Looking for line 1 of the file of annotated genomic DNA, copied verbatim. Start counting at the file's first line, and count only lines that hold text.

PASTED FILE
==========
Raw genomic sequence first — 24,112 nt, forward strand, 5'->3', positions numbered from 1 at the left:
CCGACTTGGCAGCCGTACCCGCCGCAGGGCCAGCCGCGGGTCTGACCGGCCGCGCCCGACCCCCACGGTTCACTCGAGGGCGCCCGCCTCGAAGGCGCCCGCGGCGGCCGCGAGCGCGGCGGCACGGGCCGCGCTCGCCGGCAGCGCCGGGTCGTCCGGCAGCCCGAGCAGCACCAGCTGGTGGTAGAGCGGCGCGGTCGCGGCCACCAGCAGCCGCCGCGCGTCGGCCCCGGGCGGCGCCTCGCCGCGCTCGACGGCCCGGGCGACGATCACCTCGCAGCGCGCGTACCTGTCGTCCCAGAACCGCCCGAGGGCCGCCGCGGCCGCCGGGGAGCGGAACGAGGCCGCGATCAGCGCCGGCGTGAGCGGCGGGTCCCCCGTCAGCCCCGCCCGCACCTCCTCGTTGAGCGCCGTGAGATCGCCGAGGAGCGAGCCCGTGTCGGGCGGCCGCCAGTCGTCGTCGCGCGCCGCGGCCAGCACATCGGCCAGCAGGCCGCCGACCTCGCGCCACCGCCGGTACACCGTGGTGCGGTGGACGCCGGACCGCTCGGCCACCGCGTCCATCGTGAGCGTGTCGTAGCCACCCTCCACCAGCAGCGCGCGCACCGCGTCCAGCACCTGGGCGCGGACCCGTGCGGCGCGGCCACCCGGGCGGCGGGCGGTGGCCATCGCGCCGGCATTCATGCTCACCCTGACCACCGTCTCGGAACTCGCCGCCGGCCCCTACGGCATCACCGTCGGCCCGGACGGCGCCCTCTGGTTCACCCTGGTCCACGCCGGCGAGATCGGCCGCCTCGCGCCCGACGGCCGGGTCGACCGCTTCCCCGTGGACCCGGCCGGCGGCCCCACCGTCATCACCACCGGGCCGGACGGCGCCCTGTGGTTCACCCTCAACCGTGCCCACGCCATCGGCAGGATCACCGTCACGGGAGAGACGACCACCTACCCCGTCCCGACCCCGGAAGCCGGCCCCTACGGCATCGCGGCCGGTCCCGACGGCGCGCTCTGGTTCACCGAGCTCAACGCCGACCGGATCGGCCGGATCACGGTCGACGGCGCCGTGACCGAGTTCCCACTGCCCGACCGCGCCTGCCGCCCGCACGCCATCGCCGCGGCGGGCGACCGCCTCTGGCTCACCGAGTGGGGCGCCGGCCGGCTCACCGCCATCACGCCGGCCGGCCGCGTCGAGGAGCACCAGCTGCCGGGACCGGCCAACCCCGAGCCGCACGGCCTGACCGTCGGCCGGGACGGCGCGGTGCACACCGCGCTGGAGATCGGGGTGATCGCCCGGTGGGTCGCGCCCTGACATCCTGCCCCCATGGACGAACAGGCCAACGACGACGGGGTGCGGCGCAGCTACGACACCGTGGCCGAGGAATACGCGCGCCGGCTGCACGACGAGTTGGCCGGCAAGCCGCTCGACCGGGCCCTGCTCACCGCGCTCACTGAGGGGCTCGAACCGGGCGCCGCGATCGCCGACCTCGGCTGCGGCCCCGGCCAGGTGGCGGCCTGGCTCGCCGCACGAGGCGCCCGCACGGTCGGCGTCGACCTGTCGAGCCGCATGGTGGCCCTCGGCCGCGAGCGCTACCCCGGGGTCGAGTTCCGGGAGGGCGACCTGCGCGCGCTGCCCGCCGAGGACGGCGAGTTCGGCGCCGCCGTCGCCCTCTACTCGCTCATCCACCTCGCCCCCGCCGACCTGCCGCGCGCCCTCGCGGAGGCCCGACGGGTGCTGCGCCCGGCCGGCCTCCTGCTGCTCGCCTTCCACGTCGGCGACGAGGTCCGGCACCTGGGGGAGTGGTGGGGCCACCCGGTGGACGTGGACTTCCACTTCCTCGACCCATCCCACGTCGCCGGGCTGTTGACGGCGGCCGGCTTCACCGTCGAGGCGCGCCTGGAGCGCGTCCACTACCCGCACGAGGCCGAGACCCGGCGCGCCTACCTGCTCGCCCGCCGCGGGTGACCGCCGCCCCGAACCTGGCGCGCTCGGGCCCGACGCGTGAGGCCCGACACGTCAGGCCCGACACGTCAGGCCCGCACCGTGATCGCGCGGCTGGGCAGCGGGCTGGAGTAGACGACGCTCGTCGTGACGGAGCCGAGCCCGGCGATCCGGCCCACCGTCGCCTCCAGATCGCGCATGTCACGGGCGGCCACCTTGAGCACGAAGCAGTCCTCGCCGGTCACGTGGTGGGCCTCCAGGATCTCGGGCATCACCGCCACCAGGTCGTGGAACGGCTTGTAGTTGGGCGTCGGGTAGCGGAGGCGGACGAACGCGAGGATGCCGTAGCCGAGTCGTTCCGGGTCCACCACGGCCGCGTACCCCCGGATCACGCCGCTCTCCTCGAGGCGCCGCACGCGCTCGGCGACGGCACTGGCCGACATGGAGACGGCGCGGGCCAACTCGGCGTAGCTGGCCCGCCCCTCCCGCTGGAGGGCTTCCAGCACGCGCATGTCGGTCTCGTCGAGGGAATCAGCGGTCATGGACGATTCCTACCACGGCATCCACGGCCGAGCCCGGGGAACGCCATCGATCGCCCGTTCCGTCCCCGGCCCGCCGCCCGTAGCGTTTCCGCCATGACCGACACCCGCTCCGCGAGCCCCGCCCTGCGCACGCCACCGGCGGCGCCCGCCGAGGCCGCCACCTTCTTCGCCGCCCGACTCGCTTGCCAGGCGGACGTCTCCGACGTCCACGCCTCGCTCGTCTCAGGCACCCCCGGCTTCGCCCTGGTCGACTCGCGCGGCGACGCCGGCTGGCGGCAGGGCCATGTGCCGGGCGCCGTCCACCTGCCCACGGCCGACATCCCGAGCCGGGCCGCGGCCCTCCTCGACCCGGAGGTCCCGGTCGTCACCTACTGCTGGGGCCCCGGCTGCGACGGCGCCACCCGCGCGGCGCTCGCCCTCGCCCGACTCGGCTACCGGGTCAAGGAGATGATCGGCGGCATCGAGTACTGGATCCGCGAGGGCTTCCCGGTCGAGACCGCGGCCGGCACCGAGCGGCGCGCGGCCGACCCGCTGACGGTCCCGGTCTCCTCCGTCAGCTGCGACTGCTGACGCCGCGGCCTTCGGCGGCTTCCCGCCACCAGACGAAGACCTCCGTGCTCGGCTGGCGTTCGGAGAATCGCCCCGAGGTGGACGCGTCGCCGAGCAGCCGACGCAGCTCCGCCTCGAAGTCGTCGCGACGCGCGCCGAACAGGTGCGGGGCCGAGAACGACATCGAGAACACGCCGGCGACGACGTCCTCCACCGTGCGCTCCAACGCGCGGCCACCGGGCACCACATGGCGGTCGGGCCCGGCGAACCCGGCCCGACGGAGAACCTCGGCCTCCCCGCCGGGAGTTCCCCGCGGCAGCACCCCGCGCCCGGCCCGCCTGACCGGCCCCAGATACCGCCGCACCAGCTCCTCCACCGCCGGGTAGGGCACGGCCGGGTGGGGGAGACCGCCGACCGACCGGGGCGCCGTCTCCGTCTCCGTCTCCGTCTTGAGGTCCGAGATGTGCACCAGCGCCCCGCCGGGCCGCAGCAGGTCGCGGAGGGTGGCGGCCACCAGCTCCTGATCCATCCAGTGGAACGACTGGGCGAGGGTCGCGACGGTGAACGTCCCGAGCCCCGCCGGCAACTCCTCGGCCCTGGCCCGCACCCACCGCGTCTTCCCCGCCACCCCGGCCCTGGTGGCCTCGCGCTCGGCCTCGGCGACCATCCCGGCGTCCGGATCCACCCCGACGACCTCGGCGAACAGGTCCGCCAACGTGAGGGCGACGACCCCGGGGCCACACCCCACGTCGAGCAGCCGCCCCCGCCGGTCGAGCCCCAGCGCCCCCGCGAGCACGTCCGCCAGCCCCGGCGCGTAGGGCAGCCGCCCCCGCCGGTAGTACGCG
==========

Raw genomic sequence first — 24,112 nt, forward strand, 5'->3', positions numbered from 1 at the left: